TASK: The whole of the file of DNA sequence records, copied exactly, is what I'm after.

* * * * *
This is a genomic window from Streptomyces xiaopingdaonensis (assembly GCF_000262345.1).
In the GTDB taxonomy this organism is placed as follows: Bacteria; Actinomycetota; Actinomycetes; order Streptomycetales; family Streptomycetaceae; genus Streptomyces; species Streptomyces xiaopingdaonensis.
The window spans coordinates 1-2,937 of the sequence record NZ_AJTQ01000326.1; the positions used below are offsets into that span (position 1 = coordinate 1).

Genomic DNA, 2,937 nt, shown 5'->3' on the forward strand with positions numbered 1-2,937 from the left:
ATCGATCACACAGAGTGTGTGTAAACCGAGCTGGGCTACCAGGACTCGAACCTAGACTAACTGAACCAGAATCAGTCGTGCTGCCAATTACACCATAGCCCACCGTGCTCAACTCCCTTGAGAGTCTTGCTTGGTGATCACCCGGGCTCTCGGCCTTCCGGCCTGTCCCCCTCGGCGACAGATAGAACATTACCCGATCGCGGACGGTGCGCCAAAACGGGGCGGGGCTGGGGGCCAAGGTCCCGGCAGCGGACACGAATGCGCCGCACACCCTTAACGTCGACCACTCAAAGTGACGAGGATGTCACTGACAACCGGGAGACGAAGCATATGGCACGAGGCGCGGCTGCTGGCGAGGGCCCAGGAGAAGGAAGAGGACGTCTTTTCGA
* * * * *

This is a genomic window from Streptomyces xiaopingdaonensis (assembly GCF_000262345.1).
In the GTDB taxonomy this organism is placed as follows: Bacteria; Actinomycetota; Actinomycetes; order Streptomycetales; family Streptomycetaceae; genus Streptomyces; species Streptomyces xiaopingdaonensis.
The window spans coordinates 1-2,937 of the sequence record NZ_AJTQ01000326.1; the positions used below are offsets into that span (position 1 = coordinate 1).

Genomic DNA, 2,937 nt, shown 5'->3' on the forward strand with positions numbered 1-2,937 from the left:
ATCGATCACACAGAGTGTGTGTAAACCGAGCTGGGCTACCAGGACTCGAACCTAGACTAACTGAACCAGAATCAGTCGTGCTGCCAATTACACCATAGCCCACCGTGCTCAACTCCCTTGAGAGTCTTGCTTGGTGATCACCCGGGCTCTCGGCCTTCCGGCCTGTCCCCCTCGGCGACAGATAGAACATTACCCGATCGCGGACGGTGCGCCAAAACGGGGCGGGGCTGGGGGCCAAGGTCCCGGCAGCGGACACGAATGCGCCGCACACCCTTAACGTCGACCACTCAAAGTGACGAGGATGTCACTGACAACCGGGAGACGAAGCATATGGCACGAGGCGCGGCTGCTGGCGAGGGCCCAGGAGAAGGAAGAGGACGTCTTTTCGA